You are what you repeatedly do whether you’re a human or a machine.

As companies are on a permanent quest to out-perform the ever-evolving social media algorithms, these systems designed to recommend more of what we like, are pushing us into bubbles of similar and self-referential content while shaping us in more ways than we might immediately realize.

Photo by Kon Karampelason Unsplash

One of the side-effects of this pandemic made us rediscover is the power of internet in its more original form and intention, as a connective tissue underlying institutional societies.

This tip-of-the-iceberg-effect is what eventually makes us spend most of our time on a small piece of land thinking it’s all there is, while ignoring the rest of the underlying structure. Just in the same way, we end up missing out different views and voices.

In a moment in history when millions of people are stuck inside, everyday life and experience is now largely taking place on a screen but taking advantage of the world wide web in a more proactive way requires effort.
The specific goal of the algolrithms is to convey content that is likely to grab and hold our attention mostly based on our previous interaction, but how is this influencing us on the long run?

This automated sorting is in a way, gently taking the control away from the user and as NYT Kevin Roose put it, which of my tastes, thoughts and habits are really my own and which have been nurtured by an algorithm?

Photo by Surfaceon Unsplash

Tik Tok recently posted a statement on its blog explaining how their system recommends content to its users highlighting three main factors:

  • User interactions — liked videos, comments, accounts followed
  • Video informations —video metadata such as captions, hashtags and sounds
  • Account settings — country setting, language setting and device type.

Additional factors such as whether a user watches a video until the end or if the video creator and the video user are from the same country are also processed by the recommendation system.

In their statement Tik Tok directly addresses the issue of the “filter bubble” affirming that “this is a concern we take seriously as we maintain our recommendation system…” and that they proactively interrupt ripetitive content patterns and commit to diversify recommendations.

The quest for more diverse content, connecting diverse audiences from across the world and making local global and vice versa is at the base of what internet was originally created for. As the World Wide Web turned 30 last year, the debate on the way it’s shaping our life has become almost as big as the subject itself so far.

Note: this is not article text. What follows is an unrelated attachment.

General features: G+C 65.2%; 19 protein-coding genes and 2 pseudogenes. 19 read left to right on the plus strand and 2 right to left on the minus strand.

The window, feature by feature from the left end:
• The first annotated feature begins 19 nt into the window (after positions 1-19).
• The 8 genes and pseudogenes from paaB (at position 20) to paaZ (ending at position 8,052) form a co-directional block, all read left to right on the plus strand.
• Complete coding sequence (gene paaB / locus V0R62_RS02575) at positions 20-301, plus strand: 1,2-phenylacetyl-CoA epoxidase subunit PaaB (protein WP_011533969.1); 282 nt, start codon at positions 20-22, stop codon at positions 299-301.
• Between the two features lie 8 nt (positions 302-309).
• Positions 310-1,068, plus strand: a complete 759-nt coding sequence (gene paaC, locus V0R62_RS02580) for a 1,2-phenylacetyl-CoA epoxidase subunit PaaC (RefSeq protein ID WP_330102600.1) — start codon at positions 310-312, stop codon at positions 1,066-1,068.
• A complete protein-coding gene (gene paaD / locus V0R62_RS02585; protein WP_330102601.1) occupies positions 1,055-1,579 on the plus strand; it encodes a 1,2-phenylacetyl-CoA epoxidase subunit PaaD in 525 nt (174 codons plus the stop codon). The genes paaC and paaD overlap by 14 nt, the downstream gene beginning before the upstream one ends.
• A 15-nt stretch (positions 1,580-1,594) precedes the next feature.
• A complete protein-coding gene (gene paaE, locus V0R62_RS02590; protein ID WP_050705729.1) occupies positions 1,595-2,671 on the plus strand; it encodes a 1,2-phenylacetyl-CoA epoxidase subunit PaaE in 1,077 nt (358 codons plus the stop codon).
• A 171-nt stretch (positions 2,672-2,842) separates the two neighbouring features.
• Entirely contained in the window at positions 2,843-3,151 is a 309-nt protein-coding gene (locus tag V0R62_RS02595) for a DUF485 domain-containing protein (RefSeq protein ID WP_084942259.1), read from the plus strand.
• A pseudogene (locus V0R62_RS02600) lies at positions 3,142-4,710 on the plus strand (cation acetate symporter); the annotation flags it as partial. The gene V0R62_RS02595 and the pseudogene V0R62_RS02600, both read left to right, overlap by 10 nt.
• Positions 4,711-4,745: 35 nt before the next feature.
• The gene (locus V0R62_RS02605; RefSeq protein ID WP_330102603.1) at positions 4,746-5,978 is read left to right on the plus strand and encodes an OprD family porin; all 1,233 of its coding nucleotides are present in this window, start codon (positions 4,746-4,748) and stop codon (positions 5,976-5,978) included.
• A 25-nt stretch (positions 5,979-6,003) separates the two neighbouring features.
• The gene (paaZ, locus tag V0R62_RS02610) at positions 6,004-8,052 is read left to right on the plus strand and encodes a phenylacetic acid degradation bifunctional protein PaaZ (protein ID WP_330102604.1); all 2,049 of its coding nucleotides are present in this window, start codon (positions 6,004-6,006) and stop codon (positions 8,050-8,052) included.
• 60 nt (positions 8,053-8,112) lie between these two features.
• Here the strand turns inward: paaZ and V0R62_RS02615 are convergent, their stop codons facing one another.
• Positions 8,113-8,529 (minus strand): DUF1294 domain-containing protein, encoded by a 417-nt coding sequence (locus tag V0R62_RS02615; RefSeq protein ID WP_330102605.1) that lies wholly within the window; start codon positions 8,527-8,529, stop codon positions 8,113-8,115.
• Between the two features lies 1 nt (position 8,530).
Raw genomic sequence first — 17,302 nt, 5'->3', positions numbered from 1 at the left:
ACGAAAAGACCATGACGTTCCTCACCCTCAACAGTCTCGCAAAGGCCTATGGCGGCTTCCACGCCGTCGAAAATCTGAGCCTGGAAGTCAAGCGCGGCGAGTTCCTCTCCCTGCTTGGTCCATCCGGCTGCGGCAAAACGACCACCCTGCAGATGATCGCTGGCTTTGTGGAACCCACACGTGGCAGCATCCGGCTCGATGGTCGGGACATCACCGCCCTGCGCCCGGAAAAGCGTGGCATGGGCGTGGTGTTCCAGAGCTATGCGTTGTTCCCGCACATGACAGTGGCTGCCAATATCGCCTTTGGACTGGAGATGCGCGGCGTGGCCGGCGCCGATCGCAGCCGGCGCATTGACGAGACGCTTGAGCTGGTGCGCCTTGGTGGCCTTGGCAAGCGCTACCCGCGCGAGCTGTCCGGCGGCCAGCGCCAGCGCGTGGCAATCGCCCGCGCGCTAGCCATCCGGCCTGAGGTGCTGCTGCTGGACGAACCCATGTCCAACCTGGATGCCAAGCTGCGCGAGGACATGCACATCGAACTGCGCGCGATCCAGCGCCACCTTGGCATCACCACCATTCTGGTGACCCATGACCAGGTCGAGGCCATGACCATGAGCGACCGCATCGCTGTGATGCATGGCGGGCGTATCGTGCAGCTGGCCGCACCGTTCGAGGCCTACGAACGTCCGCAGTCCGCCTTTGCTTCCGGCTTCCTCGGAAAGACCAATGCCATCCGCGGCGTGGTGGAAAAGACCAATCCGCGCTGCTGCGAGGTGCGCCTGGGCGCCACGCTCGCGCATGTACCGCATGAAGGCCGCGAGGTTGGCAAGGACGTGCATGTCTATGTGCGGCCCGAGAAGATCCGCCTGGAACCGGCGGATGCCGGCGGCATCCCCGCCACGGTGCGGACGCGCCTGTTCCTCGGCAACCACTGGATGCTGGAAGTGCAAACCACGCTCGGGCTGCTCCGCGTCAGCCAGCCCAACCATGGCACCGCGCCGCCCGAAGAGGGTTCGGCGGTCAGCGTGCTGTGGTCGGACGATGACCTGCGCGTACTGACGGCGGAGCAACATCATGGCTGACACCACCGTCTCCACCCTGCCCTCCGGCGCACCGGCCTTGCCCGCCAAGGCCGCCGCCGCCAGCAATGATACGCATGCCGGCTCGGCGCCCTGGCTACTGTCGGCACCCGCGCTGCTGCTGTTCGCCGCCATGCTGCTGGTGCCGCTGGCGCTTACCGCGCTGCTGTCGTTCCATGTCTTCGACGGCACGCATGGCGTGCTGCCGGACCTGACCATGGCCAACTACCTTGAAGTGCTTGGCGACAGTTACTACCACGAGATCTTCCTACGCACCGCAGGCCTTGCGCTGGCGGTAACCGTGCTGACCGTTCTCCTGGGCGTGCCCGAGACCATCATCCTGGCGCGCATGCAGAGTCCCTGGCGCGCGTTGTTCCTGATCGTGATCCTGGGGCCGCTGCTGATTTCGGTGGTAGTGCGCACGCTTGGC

As a product of human elements combined with machine learning and artificial intelligence, internet and its tools are deeply influencing who we are. In this combination of factors, it’s the human factor what intercepts our habits, needs and behaviours, technology is what empowers it and self-improves this system aimed at catering a worldwide audience.

If up to a certain point, late Nineties perhaps, internet ranged from a niche phenomenon to almost a luxury service, it quickly began to turn more and more into a “black mirror” of the real world with its background noise, its perks and its dangers, except that everything feels amplified and virtually limitless.

It would be naive and somehow delusional to affirm that internet managed to created one world without borders as it’s turning into a more fractured landscape with its own mainstream media and subcultures. Despite the online “gentrification” of certain areas and the audience polarization of main social media platforms, internet still offers unexplored areas and immense potential for those who are willing to go on a quest and stray from the path. Just like in “real life”, beware of the big bad wolves, it might turn out that in the end, you are one of them.

Ph: Second Life®

Mixed heritage Social Media Ringmaster. Passionate about everything fresh: digital, tech, media, innovation and human behavior.